McGILL BIRD OBSERVATORY

SPRING MIGRATION MONITORING PROGRAM

Week 6:  May 2-8, 2008

Welcome to the McGill Bird Observatory weekly report.  Click here for a complete listing of our archives.
Comments or questions are welcome at "mbo AT migrationresearch.org".

PICTURE OF THE WEEK:



Ask and ye shall receive:  they've been hanging around for a week and we've been saying
how nice it would be for one of them to hit the net ... this after-second-year male obliged,
taking his place as the third Eastern Bluebird banded at MBO.
(Photo by Marie-Anne Hudson)
 

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THIS WEEK

THIS SPRING

2008 TOTAL

SITE TOTAL

# birds (and species) banded

68 (22)

277 (34)

277 (34)

13255 (103)

# birds (and species) repeat

12 (8)

59 (14)

59 (14)

2285 (60)

# birds (and species) return

17 (8)

52 (11)

52 (11)

383 (29)

# species observed

82

102

103

191

# net hours

436

946.7

946.7

23328.5

# birds banded / 100 net hours

15.6

20.0

20.0

56.8

Note: table does not include nocturnal banding (owls)

Banders-in-charge:   Marie-Anne Hudson, Barbara Frei
Assistants: 
Alexandre Anctil, Jean Beaudreault, Duncan Brown, Sophie Cauchon, Dominic Chambers, Simon Duval, Nicky Fleming, Emily Gray, Gay Gruner, Jeff Harrison, Lesley Howes, Stacey Jarema, Lance Laviolette, Helen Leroux, Barbara and Don MacDuff, Mike Mayerhofer, Jim Murray, André Pelletier, Kathleen Sary, Rodger Titman, Rae Trenchard

Notes:  Spring “officially” arrived this mid-week, with the en-masse arrival of its most colourful heralds: the warblers!  We banded more than twice as many species as last week and last year at this time with 13 new species banded, and added a whopping 22 new species to our list of species observed this season, 10 of which were warblers.  Add to that, three new species repeated and three new species returned and we’ve got lots of reasons to celebrate spring!

The week began cold and dreary, but then highlights accumulated as southern winds and warmer temperatures beginning on Monday brought a mixture of birds back to MBO for the first time this year, some passing through on migration and others arriving to breed in the area (or so we hope!). Five warbler species were banded this week, including Yellow and Black-and-white, both of which nest locally but also appear at MBO as migrants heading further north.  Among the migrants definitely headed further north were Nashville and Yellow-rumped Warblers, as well as White-throated, White-crowned, and Lincoln's Sparrows.  Other new arrivals this week included Least Flycatcher, Warbling and Blue-headed Vireos, Baltimore Oriole, and Bobolink - most of which maintain at least a small local population at or near MBO each summer.  We look forward to enjoying their colourful company and songs over the next few weeks.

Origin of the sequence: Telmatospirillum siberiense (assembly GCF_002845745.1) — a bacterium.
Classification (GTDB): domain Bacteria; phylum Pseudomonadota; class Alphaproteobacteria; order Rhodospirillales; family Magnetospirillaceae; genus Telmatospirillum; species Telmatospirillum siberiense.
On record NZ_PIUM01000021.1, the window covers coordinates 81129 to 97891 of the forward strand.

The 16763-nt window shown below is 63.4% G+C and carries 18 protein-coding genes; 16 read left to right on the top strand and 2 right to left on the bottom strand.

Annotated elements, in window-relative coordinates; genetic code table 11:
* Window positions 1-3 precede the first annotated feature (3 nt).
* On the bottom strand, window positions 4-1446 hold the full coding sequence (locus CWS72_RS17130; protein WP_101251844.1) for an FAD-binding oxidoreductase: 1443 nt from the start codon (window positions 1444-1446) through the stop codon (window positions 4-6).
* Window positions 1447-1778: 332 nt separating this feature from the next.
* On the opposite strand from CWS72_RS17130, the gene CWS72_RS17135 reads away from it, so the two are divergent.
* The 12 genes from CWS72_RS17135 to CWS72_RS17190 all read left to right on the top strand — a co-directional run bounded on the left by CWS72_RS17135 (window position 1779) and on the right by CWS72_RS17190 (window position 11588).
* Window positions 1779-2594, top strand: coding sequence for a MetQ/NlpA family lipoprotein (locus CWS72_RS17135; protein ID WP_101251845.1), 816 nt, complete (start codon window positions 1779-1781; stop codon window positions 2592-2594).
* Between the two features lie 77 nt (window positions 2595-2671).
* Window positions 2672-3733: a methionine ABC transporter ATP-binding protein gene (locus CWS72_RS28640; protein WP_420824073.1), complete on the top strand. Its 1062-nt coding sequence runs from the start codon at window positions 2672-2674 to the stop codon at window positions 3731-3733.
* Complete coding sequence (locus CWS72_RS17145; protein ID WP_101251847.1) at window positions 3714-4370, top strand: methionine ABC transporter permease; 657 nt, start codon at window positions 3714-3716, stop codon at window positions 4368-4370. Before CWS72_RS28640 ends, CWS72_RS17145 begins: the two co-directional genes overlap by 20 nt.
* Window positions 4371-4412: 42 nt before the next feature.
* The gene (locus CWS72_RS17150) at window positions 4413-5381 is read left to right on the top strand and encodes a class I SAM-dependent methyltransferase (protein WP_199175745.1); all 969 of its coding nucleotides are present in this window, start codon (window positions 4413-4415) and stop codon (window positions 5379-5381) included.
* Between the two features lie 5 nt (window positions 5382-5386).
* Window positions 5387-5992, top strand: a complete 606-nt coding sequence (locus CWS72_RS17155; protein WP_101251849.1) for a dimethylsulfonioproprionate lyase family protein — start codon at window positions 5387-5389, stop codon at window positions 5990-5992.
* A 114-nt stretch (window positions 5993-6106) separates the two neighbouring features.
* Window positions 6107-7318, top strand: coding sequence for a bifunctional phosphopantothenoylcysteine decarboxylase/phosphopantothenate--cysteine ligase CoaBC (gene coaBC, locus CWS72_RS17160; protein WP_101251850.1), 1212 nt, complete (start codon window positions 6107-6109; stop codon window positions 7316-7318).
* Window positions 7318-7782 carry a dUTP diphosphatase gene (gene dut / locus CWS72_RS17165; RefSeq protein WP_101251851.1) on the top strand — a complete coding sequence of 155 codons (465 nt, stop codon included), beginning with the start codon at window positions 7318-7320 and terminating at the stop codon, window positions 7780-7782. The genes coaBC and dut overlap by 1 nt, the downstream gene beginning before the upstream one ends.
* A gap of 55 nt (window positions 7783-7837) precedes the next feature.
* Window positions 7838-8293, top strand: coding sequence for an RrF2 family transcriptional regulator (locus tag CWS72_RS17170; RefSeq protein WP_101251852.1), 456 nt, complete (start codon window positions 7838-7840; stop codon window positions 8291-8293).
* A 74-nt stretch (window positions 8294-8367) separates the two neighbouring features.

As MBO matures as a station we expect more and more returns of familiar faces (and bands). This week the number of birds returning (i.e., absent for 3 months or more) is greater than those repeated. This is due to several Red-winged Blackbirds, Song Sparrows and Yellow Warblers, that were either hatched or previously bred at MBO. Considering the potential dangers and hardships these birds face during their bi-annual travels, we happily welcome them back for another spring and summer!

This week’s top 10 banded species list shows the influx of new species, with four new entries: White-crowned Sparrow, Common Yellowthroat, Lincoln’s Sparrow, and Yellow Warbler.  The top five are similar to last week, with the top three still much more numerous than any of the others.  This list barely resembles last year’s list that was devoid of warblers despite an influx of 20 new species that week.   

Interestingly, this week’s top 10 observed species list is quite similar to last year’s despite the differences in the top 10 banded.  Though Snow Geese pretty much disappeared last week, they were back big time this week, with well over 1000 in the sky at one time.  The most notable appearance on the list though is our Cliff Swallows, increasing in number at the same time as last year.  Though the first individuals arrived this year on April 21, they are only now appearing in large numberes, with the sky over the weather station teeming with them as they fly around hawking for insects.

This week's top 10 [last week's rank in brackets]

# individuals banded

mean # individuals observed daily

1.  White-throated Sparrow (13) [1]
 Red-winged Blackbird (13) [2]

1.  Canada Goose (459) [1]

2.  Snow Goose (150) [-]

3.  Ruby-crowned Kinglet (10) [3]

3.  Red-winged Blackbird (39) [2]

4. American Goldfinch (5) [5]

4.  Cliff Swallow (22) [-]

5.  Tree Swallow (5) [5]

5.  American Crow (21) [3]

6.  White-crowned Sparrow (3) [-]

6.  Tree Swallow (15) [6]

7.  Common Yellowthroat (2) [-]
 Lincoln's Sparrow (2) [-]
 Swamp Sparrow (2) [7]
 Yellow Warbler (2) [-]

7.  Ring-billed Gull (14) [3]

8.  Song Sparrow (12) [7]

9.  White-throated Sparrow (11) [5]

10.  Black-capped Chickadee (10) [10]



A sure sign that summer’s coming: the vibrant oranges of returning Baltimore Orioles. (Photo by Barbara Frei)


This after-second-year male Purple Finch had a well-developed cloacal protuberance, suggesting that it might be not far from its breeding grounds.
(Photo by Barbara Frei)


This second-year male Sharp-shinned Hawk was greeted with whoops of delights when he hit the nets, being the first raptor of the season.  Let's hope more follow!  Note the partially closed nictitating membrane over the eye.
(Photo by Barbara Frei)

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2002- The Migration Research Foundation Inc.